Google: China will help lead the Internet revolution
- — 07 December, 2010 20:34
Google may have shutdown its China-based search engine months ago, but the U.S. company is still keen on providing new web services for users in the country.
China has the fastest growing Internet population in the world, at 440 million users, making it the "heart of the future of the Internet," said Alan Eustace, the company's senior vice president of engineering and research, who spoke in Beijing on Tuesday.
"I feel like we are in a special place, we have a brand new technology and we've taken a few steps of a very long journey," he said of the Internet. "I feel like we are at the very beginning and China, in my opinion, will lead much of that revolution."
Eustace made the comments as Google has pulled back part of its operations in the country. Google had originally maintained a China-based search engine at Google.cn, which provided censored results in order to comply with Chinese authorities. But in March, the company announced it would stop censoring its search results in China. This led to the shutdown of Google.cn. Now the site provides a link to the company's Hong Kong search engine at Google.com.hk, which offers unfiltered Chinese-language search results.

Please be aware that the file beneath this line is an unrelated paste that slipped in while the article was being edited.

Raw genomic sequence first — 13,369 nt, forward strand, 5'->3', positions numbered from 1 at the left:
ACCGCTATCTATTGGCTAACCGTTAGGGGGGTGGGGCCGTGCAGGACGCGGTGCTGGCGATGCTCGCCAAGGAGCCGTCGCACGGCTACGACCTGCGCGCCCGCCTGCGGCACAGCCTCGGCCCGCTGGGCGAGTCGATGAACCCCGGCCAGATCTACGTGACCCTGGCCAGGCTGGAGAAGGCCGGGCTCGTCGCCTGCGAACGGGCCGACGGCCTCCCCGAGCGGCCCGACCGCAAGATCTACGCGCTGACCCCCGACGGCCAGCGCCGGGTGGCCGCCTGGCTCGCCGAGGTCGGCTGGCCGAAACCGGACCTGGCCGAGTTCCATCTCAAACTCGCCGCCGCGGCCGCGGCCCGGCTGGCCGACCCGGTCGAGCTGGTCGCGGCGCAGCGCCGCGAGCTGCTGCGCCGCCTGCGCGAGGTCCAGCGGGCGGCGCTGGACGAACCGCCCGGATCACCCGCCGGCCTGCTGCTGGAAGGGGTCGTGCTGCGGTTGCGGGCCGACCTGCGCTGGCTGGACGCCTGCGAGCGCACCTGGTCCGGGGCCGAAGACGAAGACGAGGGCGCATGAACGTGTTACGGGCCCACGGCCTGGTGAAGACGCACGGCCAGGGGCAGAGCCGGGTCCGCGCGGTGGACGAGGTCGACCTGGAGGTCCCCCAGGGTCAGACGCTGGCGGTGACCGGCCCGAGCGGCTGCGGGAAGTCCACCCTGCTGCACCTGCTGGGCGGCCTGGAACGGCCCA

Google now has a 21 percent share in China's search engine market, according to Beijing-based research firm Analysys International. This marks a significant slide from the 35 percent the search giant once had at the end of 2009. China-based rival Baidu, meanwhile, continues to dominate the market, with a 73 percent share.
In spite of the setbacks, Google held an event in Beijing that promoted products and services the company has been working on. This included a Google function that will allow users to search and view foreign web pages that have been automatically translated into the selected language.
"We hope everyone on the planet will be able to use their mother language to search for text, documents and sites that might not be in their mother language, but in the numerous languages of the world," said Lee Feng Chien, general manager for Google Taiwan.
In the past, Google has faced pressure from the Chinese government over Internet censorship, a clash which was given more detail to, according to released U.S. Department of State cables from WikiLeaks. From 2007 to 2009, China demanded the company remove a link from its self-censoring Google.cn page to Google.com, according to cables released on Saturday. Google.com was even called an illegal site by a member of China's top ruling body.
But on Tuesday, Google was called a "symbol of the Internet," said Hu Qiheng, president of the Internet Society of China, which is backed by the Chinese government. Hu also reported that China now has 440 million Internet users, 300 million of which are mobile Internet users.
"Google's charm comes from how it doesn't stop innovating," she said.